The effect of whole body vibration on lower body resistance detraining
Lindsay, Keston Garth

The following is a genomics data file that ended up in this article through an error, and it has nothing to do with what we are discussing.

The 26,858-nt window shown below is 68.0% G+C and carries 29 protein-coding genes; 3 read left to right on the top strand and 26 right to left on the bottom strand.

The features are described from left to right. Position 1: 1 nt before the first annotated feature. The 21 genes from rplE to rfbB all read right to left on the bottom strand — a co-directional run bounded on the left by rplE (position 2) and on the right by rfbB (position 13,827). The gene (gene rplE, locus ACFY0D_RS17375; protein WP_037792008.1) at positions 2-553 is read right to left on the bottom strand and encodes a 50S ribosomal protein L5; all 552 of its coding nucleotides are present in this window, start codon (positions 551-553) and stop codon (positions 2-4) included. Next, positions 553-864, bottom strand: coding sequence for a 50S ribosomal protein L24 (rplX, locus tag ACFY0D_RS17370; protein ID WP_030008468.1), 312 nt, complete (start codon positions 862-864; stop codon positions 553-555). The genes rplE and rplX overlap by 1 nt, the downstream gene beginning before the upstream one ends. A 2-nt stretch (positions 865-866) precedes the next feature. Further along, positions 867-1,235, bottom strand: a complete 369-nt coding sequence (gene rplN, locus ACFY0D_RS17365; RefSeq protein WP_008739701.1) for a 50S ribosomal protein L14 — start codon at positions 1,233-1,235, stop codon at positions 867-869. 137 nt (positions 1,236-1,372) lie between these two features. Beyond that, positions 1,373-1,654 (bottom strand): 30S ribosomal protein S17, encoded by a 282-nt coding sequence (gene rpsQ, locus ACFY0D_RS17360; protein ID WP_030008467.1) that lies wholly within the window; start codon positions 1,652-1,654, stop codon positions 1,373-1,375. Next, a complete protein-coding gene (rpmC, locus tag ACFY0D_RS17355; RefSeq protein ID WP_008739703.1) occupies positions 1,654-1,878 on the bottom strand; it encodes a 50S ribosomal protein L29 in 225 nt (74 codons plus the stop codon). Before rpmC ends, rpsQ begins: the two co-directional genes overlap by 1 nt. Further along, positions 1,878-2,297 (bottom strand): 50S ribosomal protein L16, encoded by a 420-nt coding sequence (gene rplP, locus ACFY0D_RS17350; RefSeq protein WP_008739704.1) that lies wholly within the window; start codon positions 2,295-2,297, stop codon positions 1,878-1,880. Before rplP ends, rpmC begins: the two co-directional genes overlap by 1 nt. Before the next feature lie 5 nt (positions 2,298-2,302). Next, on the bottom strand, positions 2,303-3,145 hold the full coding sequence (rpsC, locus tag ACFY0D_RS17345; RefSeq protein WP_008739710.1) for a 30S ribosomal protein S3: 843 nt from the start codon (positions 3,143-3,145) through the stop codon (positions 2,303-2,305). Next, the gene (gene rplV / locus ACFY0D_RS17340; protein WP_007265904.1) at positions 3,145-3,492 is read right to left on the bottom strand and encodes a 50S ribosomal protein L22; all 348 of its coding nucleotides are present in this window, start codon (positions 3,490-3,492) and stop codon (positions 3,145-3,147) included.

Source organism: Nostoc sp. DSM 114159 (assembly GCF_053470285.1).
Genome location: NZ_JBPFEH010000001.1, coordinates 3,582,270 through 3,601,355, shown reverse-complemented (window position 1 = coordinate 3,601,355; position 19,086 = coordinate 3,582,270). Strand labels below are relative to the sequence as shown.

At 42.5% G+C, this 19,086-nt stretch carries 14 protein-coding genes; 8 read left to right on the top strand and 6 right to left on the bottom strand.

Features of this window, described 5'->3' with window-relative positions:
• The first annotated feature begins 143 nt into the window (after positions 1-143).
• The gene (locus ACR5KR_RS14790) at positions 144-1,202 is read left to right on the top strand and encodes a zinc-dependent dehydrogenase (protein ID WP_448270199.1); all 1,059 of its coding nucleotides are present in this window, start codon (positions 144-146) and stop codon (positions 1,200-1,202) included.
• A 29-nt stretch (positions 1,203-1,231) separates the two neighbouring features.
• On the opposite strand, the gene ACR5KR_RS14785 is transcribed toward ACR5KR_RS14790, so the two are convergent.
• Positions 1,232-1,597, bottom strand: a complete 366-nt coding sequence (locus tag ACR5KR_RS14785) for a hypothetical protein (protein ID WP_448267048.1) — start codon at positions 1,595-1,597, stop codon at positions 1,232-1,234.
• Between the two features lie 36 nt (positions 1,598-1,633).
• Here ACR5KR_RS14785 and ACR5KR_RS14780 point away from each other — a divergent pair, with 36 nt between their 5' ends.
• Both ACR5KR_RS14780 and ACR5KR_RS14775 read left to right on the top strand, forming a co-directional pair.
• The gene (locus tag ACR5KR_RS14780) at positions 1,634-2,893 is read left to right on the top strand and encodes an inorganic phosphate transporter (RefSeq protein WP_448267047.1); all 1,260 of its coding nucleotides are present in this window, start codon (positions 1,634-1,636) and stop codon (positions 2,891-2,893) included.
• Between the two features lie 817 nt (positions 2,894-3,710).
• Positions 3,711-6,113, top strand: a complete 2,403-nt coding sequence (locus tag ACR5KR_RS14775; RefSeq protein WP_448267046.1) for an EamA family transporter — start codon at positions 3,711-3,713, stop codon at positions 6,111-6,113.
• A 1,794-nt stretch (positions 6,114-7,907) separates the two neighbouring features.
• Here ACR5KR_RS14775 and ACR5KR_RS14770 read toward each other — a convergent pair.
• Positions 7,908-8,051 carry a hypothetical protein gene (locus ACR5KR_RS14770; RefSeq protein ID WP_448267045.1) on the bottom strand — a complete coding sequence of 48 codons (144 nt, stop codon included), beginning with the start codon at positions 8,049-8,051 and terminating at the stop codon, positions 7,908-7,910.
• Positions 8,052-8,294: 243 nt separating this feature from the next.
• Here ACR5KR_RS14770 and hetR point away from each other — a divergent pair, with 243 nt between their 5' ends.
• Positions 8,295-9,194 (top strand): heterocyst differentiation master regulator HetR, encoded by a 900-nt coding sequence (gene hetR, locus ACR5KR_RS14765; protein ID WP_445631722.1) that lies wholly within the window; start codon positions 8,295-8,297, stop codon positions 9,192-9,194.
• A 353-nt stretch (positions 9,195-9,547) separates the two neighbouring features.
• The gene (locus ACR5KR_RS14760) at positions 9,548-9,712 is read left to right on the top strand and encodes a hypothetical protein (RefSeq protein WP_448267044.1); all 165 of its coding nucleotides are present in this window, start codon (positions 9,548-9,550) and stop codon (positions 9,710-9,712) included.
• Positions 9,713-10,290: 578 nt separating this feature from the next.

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This study explored the effect of whole body vibration (WBV) with magnitudes between 2.56 g and 7.68 g on detraining of the 5-repetition maximum (5RM) squat, extensors and flexors of the knee and the flexors and extensors of the ankle. All participants were trained using a lower body resistance lifting program. Exercises performed included the squat, hang cleans, knee extensions, hamstring curls, toe presses and dorsiflexion exercises. All participants were trained one to three times per week for 6 weeks. At the end of the program (Week 6), they were randomized onto either a control group which performed no further training or a WBV group which performed a progressive static WBV program. Data was collected at week 0 at the commencement of the resistance training program; Week 6; Week 8; Week 10; and Week 12 at the end of the detraining period. Data were analyzed using a two-way (condition vs. time) factorial analysis of variance (ANOVA) for the squat, and a two way (condition vs. time) factorial MANOVA for the plantar flexion, dorsiflexion and knee flexion variables. The interaction null hypothesis for condition and time was rejected for the 5RM squat. The means for the control group (in pounds) were 89.5 + 59.7, 148 + 46.9, 143 + 47.3, 135.5 + 47.34 and 132 + 47.7 for Weeks 0, 6, 8, 10 and 12 respectively, while the respective WBV group means were 62.5 + 43.9, 155 + 22.48, 152.5 + 28.6, 144 + 23.8 and 137 + 28.7. Although the WBV group appeared to maintain strength in the 5RM from Week 6 through Week 8 and the control group had a significantly lower 5 RM in Week 8 from Week 6, there were no differences in 5RM squat between the groups at Week 8. There were no differences between either group at any of the time points for knee flexion torque, dorsiflexion torque or plantar flexion torque. For the resistance training program used in this study, static whole body vibration using accelerations between 2.56 g and 7.68 g does not appear to attenuate detraining of the flexors and extensors of the knee and ankle after 6 weeks.